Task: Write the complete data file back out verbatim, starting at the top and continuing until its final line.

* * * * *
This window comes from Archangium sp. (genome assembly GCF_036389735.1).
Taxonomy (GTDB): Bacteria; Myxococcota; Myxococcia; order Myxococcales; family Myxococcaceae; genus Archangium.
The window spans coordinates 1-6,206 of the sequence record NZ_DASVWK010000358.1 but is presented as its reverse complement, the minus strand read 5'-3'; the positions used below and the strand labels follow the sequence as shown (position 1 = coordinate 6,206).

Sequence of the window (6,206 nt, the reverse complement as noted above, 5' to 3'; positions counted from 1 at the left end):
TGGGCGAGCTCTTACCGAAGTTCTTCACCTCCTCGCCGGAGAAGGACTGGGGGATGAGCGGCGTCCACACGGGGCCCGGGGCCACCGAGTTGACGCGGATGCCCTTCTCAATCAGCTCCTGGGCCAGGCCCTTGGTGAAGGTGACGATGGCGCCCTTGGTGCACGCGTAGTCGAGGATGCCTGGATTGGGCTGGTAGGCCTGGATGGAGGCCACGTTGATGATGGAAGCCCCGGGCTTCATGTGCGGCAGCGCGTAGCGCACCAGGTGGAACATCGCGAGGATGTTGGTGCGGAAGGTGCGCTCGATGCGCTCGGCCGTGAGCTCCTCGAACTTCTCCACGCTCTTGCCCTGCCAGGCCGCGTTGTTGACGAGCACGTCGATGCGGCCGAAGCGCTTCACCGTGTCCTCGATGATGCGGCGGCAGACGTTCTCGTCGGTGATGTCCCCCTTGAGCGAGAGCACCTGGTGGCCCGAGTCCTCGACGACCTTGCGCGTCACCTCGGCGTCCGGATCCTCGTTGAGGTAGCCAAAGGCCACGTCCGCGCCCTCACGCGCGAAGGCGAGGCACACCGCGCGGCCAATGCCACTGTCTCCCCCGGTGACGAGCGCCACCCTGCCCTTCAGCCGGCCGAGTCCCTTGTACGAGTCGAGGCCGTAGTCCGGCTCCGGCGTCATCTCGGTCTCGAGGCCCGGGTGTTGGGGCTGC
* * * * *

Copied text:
This window comes from Archangium sp. (genome assembly GCF_036389735.1).
Taxonomy (GTDB): Bacteria; Myxococcota; Myxococcia; order Myxococcales; family Myxococcaceae; genus Archangium.
The window spans coordinates 1-6,206 of the sequence record NZ_DASVWK010000358.1 but is presented as its reverse complement, the minus strand read 5'-3'; the positions used below and the strand labels follow the sequence as shown (position 1 = coordinate 6,206).

Sequence of the window (6,206 nt, the reverse complement as noted above, 5' to 3'; positions counted from 1 at the left end):
TGGGCGAGCTCTTACCGAAGTTCTTCACCTCCTCGCCGGAGAAGGACTGGGGGATGAGCGGCGTCCACACGGGGCCCGGGGCCACCGAGTTGACGCGGATGCCCTTCTCAATCAGCTCCTGGGCCAGGCCCTTGGTGAAGGTGACGATGGCGCCCTTGGTGCACGCGTAGTCGAGGATGCCTGGATTGGGCTGGTAGGCCTGGATGGAGGCCACGTTGATGATGGAAGCCCCGGGCTTCATGTGCGGCAGCGCGTAGCGCACCAGGTGGAACATCGCGAGGATGTTGGTGCGGAAGGTGCGCTCGATGCGCTCGGCCGTGAGCTCCTCGAACTTCTCCACGCTCTTGCCCTGCCAGGCCGCGTTGTTGACGAGCACGTCGATGCGGCCGAAGCGCTTCACCGTGTCCTCGATGATGCGGCGGCAGACGTTCTCGTCGGTGATGTCCCCCTTGAGCGAGAGCACCTGGTGGCCCGAGTCCTCGACGACCTTGCGCGTCACCTCGGCGTCCGGATCCTCGTTGAGGTAGCCAAAGGCCACGTCCGCGCCCTCACGCGCGAAGGCGAGGCACACCGCGCGGCCAATGCCACTGTCTCCCCCGGTGACGAGCGCCACCCTGCCCTTCAGCCGGCCGAGTCCCTTGTACGAGTCGAGGCCGTAGTCCGGCTCCGGCGTCATCTCGGTCTCGAGGCCCGGGTGTTGGGGCTGC